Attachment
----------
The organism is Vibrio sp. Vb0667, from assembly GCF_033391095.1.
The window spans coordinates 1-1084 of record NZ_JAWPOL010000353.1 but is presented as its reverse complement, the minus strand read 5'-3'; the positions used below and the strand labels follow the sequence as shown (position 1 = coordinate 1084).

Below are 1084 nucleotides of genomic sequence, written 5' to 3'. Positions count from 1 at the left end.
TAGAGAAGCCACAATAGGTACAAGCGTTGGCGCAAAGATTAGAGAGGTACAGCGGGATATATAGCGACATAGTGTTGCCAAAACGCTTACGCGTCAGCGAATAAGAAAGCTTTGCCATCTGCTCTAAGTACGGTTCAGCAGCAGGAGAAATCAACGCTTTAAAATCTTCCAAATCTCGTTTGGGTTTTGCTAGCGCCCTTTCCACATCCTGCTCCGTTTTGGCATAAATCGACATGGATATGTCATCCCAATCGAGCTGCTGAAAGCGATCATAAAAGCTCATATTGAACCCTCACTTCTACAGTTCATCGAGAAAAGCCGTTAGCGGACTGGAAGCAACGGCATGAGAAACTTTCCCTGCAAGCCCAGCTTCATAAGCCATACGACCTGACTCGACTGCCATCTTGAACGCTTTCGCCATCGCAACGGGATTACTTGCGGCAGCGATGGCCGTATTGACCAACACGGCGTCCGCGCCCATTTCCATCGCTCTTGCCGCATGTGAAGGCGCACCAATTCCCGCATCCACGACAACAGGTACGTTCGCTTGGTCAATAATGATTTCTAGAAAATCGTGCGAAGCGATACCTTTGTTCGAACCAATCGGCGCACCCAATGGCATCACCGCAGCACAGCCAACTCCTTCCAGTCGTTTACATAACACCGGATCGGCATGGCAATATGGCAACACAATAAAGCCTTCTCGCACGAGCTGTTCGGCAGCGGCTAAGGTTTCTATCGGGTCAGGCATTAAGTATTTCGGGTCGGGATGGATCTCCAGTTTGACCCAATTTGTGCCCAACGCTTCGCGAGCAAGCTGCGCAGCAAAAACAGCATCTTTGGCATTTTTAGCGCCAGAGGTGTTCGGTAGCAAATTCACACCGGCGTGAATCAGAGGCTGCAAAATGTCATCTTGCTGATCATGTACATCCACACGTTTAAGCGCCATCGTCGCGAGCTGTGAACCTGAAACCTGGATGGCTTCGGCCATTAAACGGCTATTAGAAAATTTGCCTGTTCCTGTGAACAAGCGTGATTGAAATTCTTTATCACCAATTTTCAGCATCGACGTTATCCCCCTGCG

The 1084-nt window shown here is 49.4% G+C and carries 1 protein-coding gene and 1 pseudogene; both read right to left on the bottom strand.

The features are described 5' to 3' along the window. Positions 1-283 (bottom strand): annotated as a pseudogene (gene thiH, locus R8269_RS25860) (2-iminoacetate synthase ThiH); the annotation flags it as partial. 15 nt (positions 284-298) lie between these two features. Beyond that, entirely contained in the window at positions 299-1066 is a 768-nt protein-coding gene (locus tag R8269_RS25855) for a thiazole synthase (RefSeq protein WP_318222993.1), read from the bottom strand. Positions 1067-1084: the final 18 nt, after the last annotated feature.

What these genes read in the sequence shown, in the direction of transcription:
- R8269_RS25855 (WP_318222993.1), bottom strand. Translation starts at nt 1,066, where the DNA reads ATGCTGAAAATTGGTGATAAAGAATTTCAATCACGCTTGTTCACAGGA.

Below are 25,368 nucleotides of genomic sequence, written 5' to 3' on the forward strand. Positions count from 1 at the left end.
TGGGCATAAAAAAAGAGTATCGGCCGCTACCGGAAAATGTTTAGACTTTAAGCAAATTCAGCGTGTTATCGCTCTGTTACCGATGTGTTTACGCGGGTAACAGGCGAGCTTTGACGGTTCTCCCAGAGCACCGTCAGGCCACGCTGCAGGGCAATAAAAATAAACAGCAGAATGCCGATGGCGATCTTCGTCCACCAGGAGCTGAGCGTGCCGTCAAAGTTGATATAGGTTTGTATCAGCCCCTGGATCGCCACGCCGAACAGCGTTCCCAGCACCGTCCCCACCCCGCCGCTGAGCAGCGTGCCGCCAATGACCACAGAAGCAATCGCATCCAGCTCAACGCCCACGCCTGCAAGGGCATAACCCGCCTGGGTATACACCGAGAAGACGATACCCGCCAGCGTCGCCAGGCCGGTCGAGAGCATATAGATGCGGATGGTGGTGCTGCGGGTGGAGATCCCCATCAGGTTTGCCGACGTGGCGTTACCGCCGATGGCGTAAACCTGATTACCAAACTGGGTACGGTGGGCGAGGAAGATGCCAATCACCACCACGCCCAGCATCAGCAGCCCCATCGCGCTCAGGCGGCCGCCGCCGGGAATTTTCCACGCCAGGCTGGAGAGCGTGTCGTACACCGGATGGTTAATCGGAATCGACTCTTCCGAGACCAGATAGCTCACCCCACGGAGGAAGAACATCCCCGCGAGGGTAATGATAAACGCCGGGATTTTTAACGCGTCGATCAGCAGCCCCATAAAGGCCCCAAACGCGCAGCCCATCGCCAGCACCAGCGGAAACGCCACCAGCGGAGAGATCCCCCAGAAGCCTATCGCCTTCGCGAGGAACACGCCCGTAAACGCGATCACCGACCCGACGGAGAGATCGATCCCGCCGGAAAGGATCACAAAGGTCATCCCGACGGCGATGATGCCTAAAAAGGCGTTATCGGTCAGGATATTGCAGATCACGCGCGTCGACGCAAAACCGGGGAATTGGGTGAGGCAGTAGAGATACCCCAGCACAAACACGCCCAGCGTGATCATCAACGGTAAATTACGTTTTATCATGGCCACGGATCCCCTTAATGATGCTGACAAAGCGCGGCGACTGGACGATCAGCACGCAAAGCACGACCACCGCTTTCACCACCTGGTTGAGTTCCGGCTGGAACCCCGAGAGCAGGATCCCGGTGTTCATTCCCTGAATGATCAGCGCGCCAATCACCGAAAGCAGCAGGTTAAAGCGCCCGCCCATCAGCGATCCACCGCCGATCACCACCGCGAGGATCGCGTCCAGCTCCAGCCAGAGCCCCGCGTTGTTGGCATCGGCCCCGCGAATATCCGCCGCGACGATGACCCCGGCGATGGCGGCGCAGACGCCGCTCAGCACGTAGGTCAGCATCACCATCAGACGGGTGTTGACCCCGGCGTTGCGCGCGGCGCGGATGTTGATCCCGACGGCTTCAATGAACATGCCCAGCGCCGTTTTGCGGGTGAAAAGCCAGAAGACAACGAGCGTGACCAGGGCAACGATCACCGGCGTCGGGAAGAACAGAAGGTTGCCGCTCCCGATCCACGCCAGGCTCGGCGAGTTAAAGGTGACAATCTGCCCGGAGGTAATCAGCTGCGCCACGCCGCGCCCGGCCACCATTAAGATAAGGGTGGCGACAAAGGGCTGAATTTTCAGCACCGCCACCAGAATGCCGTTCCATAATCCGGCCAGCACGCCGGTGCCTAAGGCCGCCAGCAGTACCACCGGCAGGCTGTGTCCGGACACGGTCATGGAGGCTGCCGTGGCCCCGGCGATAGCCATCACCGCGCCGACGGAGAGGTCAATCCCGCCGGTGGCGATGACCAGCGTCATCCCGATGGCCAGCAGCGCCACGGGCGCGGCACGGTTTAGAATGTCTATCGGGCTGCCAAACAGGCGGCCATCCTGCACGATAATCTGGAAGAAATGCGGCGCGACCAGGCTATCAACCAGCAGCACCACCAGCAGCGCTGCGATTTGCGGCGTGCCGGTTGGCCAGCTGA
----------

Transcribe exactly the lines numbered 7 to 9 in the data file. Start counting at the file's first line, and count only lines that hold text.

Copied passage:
What these genes read in the sequence shown, in the direction of transcription:
- R8269_RS25855 (WP_318222993.1), bottom strand. Translation starts at nt 1,066, where the DNA reads ATGCTGAAAATTGGTGATAAAGAATTTCAATCACGCTTGTTCACAGGA.

Below are 25,368 nucleotides of genomic sequence, written 5' to 3' on the forward strand. Positions count from 1 at the left end.